I have recently encountered some mama bullying. Or maybe it's just mean girl bullying and it seems so much worse because we happen to be mothers. I know we try to raise our children to be good, to know right from wrong, to be loving and considerate of others and the world we live in. If we teach our children to be good and to never hurt someone or make them feel alienated or bullied, why are we doing those very things to each other? Have we compartmentalized our modern lives so much that it appears to be okay to be mean as long as our kids are out of the room? And here is the flipside, should we be kind to each other simply because we share the experience of motherhood? I mean, it's us mothers who intimately know the varying degree of hard stuff that comes with this. Should we be nicer to each other because we have each been there at some point?
Here is where I stand: I want to be nicer to everyone. Period. Life is freaking hard and it's awful to think someone might make it harder on someone just because. You never know what someone is up against or going through in the private areas of his/her life. Be the person you want your children to see. Be the person you want the world to see. We all have disputes or things that annoy us about a person. Do those things really matter? You don't have to be friends with everyone, but you should at least be considerate of the fact that they were once a child, that they have feelings and that no one should go home at the end of the day and feel badly because of others.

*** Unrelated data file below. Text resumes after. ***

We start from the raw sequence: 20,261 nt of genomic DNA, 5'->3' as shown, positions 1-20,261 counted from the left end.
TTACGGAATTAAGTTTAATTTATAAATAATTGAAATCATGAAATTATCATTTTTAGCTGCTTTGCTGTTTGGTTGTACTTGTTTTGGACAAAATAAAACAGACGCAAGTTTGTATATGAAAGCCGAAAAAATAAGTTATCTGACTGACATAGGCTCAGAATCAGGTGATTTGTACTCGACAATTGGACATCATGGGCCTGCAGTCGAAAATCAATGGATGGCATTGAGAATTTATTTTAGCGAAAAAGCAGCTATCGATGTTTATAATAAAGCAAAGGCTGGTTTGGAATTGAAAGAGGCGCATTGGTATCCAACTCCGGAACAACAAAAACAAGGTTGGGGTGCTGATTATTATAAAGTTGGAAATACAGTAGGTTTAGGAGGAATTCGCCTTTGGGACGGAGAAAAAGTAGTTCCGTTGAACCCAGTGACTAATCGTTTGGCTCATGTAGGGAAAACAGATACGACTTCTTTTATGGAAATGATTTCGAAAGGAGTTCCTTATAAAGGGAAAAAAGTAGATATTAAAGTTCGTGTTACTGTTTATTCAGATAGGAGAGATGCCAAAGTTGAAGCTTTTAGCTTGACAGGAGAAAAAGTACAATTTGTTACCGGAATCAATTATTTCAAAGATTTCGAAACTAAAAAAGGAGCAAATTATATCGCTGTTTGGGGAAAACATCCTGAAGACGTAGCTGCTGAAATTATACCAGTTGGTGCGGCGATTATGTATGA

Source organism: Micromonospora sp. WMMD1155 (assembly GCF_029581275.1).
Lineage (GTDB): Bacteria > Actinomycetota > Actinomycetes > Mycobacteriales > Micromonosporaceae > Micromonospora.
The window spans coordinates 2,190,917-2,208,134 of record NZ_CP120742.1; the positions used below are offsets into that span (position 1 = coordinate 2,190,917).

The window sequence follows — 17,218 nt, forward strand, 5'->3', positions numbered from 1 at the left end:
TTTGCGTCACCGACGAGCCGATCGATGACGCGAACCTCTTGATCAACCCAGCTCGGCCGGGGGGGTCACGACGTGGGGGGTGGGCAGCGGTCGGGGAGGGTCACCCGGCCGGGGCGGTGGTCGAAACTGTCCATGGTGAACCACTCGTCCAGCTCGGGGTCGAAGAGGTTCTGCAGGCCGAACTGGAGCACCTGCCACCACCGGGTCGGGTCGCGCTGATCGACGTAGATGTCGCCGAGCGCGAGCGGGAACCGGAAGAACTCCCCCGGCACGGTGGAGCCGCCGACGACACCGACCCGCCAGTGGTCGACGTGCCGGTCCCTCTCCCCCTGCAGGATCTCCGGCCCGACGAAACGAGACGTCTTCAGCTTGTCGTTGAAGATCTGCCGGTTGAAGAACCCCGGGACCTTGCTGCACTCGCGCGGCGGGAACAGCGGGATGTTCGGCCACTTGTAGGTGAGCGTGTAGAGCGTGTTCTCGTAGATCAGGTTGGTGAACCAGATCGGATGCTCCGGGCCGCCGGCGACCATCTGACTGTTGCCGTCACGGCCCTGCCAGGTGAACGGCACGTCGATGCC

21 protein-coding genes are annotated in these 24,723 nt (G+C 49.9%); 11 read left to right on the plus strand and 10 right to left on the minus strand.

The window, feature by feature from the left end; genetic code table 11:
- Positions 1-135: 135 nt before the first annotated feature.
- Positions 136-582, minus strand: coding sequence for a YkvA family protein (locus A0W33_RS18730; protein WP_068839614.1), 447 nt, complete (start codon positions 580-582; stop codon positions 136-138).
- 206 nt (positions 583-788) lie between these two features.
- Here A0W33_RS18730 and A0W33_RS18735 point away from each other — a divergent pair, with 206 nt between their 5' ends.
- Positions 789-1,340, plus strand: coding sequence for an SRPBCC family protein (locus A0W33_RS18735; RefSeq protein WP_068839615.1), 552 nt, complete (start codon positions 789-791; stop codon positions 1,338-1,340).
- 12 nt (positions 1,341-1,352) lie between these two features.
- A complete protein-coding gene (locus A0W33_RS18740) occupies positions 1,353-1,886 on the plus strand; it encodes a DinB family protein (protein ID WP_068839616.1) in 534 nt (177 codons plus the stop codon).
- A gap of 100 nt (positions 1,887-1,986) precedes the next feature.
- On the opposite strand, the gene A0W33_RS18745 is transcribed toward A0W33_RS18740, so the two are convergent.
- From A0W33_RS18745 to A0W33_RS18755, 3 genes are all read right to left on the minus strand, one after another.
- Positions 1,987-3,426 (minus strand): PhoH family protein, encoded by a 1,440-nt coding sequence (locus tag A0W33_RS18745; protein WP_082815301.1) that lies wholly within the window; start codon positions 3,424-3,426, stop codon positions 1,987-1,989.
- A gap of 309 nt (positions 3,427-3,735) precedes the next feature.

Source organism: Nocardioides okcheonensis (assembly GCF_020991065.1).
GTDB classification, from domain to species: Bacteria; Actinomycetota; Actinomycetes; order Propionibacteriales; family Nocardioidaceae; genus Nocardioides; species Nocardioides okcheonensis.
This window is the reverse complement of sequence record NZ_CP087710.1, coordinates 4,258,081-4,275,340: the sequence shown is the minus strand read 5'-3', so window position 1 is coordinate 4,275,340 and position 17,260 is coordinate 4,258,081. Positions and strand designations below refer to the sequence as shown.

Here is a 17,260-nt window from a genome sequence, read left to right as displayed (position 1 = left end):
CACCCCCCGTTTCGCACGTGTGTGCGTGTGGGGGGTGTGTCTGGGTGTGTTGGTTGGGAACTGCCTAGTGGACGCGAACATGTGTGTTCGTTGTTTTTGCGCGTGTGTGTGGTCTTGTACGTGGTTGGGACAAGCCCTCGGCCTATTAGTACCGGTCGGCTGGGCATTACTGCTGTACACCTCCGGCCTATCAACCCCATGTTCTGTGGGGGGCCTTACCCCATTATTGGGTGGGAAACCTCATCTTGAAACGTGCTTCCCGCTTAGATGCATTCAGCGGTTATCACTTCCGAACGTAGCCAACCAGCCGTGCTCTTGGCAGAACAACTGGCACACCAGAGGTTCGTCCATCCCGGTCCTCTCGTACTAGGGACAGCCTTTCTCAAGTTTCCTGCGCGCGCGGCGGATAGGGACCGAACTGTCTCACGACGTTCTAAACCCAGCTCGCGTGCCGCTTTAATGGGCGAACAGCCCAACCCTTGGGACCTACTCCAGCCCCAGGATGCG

Be a good person. Be a loving person.
Love you guys,
Aug 28, 2014
Well we did it! We packed up the family and drove all the way to Wisconsin and back over the last week. Our six month old Tennessee did an amazing job just being a great traveling baby, and Duquette and I had one of the most memorable trips of our thirteen years together. We really look forward to sharing with you the photos and stories from the road, but today we are resting after a thirteen hour drive back to Birmingham from Chicago.
We love y'all and are glad to be back!
Morgan, Duq and Tennessee
Aug 25, 2014
There is so much stress surrounding even the idea of taking a six month old baby on a thirteen hour car ride. I'm trying to pack smart. I'm reminding myself that we will have to be flexible with both his schedule and the one we tentatively have in our heads. I know that there is the potential for full family nuclear meltdown. And I also know that there's the potential for the greatest memories we have as a family so far. I remind myself that our grandparents' generation was no stranger to the great American road trip. Mamas and papas would pack up the pack of children in a giant Cadillac and drive to lake cabins or beach trailors or to see Niagara Falls (that was a big trip back then). Babies slept without noise machines and pack and plays and everyone survived just fine and with awesome Polaroids to boot.